Could be the fact that most people string their acoustics with bronze/phosphor bronze strings. I'd imagine material along with general string construction would make a difference in tension that gauge and action simply can't account for. Or maybe I'm dead wrong
I kind of thought this too. And bronze strings have a bit more tension, but it’s not much I don’t think.
If you look at D’Addarios website and compare a set of .12’s for acoustic and electric, the tension for same gauge strings is practically the same.
It’s the A,D, and G strings that are quite a bit heavier gauge of strings in the set.
Old 3rd May 2018
  #82
Quote:
Originally Posted by theblue1 View Post
I missed this before.

Renbourn is my personal favorite folk guitarist, although there are many fine players I also love. I saw Renbourn five times -- including with Jansch.
Envious! I'm a big fan too. Pentangle is one of my all time favorite bands.

I've mostly been a fingerpicker and only learned to use the pick recently because I could never get enough speed for solos using just my fingers.
Andy from ProGuitarShop (youtube demos) has made me rethink what is possible with fingers though...
Old 3rd May 2018
  #83
Quote:
Originally Posted by Pichi View Post
Envious! I'm a big fan too. Pentangle is one of my all time favorite bands.

I've mostly been a fingerpicker and only learned to use the pick recently because I could never get enough speed for solos using just my fingers.
Andy from ProGuitarShop (youtube demos) has made me rethink what is possible with fingers though...
I was lucky enough to see everyone in Pentangle -- but not all at one time. If I'm not mistaken, I think all the shows were at the tiny concert room at McCabe's Guitar Shop in Santa Monica, CA. (That's the venue that Richard Thompson had a friendly association with for many years.)

_______________

Back on actual picking...

We are all at different places in our development, of course, but I'd (almost) always used a flatpick for electric and particularly leads but one day after I'd been doing a lot of acoustic fingerpicking, I was using fingers on my Strat for an arpeggio part and as I was listening back started fooling around with a lead, fingerstyle.

It wasn't something I did much at that point -- the last time I remembered trying it, I had felt like my right hand timing was just not precise/fast enough. But by this time I had been doing a lot of finger work on acoustic and was pleasantly surprised to find that those aspects had apparently improved enough that I felt like I was able to play faster without the pick.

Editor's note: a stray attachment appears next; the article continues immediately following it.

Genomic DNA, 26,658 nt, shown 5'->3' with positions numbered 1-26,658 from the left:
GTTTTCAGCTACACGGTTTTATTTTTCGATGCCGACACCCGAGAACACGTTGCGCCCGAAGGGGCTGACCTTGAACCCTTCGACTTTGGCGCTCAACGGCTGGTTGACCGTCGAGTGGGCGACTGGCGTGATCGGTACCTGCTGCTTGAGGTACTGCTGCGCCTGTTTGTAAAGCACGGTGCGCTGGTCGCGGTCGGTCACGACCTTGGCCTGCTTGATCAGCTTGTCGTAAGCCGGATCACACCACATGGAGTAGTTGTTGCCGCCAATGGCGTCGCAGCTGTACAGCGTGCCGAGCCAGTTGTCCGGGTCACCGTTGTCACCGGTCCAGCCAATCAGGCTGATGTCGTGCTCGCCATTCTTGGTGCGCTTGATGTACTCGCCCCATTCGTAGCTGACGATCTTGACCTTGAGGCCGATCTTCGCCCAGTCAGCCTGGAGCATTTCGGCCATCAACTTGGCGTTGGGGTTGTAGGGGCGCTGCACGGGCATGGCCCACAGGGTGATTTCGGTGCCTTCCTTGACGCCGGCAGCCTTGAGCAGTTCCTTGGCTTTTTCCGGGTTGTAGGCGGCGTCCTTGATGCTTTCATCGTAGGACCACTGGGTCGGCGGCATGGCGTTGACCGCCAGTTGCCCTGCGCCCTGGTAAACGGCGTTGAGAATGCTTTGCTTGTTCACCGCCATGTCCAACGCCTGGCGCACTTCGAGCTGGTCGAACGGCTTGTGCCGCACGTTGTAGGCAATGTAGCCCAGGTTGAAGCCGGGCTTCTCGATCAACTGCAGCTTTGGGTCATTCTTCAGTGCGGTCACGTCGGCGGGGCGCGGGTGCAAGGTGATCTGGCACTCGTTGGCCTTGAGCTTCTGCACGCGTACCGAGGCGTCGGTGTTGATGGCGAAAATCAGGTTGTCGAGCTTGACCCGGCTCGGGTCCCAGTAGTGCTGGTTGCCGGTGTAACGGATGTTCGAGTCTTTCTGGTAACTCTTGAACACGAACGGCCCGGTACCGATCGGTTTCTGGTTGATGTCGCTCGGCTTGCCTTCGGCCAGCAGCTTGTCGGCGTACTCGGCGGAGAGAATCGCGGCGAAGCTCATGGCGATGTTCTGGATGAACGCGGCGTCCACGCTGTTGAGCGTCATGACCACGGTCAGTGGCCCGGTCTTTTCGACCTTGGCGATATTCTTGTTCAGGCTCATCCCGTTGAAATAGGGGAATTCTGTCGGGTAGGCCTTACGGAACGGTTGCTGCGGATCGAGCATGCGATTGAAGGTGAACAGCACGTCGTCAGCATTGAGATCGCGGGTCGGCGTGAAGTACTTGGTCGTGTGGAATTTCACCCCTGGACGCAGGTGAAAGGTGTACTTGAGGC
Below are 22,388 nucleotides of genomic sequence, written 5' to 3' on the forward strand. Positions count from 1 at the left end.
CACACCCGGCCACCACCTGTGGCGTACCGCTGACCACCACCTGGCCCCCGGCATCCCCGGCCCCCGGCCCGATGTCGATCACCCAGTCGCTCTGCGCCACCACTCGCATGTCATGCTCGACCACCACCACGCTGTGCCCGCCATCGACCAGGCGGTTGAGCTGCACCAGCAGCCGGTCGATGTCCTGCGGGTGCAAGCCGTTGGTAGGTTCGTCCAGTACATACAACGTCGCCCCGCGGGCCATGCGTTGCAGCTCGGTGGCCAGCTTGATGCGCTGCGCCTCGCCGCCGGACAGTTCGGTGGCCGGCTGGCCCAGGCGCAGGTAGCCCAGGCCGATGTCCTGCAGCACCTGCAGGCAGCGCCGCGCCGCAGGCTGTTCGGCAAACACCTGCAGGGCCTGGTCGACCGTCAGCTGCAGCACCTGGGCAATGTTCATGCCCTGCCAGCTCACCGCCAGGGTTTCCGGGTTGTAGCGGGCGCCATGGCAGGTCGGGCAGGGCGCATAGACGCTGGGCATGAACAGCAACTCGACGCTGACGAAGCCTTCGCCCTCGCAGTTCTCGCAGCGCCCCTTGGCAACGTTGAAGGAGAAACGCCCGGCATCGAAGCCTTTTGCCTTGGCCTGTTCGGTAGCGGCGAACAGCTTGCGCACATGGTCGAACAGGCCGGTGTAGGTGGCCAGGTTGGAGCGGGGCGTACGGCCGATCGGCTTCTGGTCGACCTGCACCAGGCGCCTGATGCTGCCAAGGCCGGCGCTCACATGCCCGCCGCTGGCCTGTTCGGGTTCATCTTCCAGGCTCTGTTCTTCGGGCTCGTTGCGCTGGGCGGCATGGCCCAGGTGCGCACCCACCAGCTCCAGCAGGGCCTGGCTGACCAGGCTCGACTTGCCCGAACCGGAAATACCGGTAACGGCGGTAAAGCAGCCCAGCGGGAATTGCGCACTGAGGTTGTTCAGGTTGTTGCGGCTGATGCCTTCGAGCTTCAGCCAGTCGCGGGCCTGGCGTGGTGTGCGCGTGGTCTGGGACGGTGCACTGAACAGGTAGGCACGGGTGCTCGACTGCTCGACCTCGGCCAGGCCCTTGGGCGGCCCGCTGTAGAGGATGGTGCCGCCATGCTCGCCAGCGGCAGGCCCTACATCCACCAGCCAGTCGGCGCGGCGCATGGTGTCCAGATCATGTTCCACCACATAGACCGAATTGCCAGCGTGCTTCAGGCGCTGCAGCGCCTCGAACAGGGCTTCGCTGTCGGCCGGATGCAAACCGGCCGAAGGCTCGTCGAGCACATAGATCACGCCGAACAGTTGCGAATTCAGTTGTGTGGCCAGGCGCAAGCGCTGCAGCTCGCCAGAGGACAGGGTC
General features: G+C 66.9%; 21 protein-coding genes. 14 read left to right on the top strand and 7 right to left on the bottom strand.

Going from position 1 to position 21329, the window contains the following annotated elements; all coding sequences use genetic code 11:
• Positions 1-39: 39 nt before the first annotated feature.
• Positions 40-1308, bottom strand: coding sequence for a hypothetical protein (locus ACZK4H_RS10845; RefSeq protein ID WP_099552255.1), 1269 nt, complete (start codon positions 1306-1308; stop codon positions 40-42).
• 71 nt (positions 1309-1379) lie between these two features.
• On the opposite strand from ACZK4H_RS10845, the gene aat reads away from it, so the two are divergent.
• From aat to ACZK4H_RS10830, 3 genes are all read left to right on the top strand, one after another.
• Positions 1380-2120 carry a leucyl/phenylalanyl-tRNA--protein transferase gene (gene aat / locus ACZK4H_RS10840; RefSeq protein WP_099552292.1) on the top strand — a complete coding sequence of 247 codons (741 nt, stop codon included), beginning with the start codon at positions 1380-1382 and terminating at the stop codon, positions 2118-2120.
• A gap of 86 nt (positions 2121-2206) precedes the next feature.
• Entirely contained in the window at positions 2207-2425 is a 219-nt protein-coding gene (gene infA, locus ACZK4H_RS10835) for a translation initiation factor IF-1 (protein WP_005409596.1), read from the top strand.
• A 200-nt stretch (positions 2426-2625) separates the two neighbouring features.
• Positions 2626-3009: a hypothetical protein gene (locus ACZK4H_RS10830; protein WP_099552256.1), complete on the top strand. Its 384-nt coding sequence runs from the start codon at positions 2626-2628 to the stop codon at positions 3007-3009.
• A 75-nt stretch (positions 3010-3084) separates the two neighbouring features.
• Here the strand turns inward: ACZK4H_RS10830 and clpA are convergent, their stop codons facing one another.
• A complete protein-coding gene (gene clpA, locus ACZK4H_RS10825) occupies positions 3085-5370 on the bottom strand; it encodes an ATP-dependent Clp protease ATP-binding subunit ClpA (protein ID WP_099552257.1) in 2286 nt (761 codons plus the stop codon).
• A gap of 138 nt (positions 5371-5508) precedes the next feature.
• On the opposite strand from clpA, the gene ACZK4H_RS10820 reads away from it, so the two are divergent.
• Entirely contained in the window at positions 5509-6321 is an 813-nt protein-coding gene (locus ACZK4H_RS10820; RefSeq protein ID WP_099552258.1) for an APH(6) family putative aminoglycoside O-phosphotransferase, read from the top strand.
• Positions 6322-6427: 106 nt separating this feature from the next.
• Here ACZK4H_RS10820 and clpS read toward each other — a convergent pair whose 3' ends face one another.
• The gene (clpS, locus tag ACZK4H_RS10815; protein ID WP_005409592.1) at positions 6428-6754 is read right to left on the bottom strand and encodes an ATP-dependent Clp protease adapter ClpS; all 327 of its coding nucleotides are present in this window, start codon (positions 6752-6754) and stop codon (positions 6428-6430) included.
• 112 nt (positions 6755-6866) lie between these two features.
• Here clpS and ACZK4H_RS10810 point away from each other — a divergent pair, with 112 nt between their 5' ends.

From then on I found myself playing more and more with fingers when I was playing lead -- to the extent that now it's very rare that I use a pick for lead. And when I do, I typically feel like I'm slowed down and have a 'slot' I'm playing through.

Of course, if I could accustom myself to using my 2 and 3 fingers for hybrid picking while holding and using the plectrum with my thumb and 1 finger that would get me around some of that -- and allow me to do the few pick-requiring playing tropes I sometimes use (like downstroke 8ths). But everything in time...
Old 3rd May 2018
  #84
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Hot Vibrato's Avatar
 

One thing that many acoustic guitar players don't have is a guitar that is perfectly set up to suit their technique - and many don't even realize that their guitar is partly to blame for their shortcomings. Acoustic guitar is physically demanding, but the added difficulty that results from playing a guitar with less than optimal action will indeed cause frustration. A good luthier who can customize a setup to suit your particular needs is hard to come by, but worth seeking out.

Most guitars come from the factory with a less than adequate setup, and will only play worse with time. And many of the repairmen and luthiers in the field are less than skilled at setup work. This amounts to a lot of players out there with crappy playing guitars, and often they don't even know it, and their playing suffers as a result.
Old 7th May 2018
  #85
Deleted 6ccb844
Guest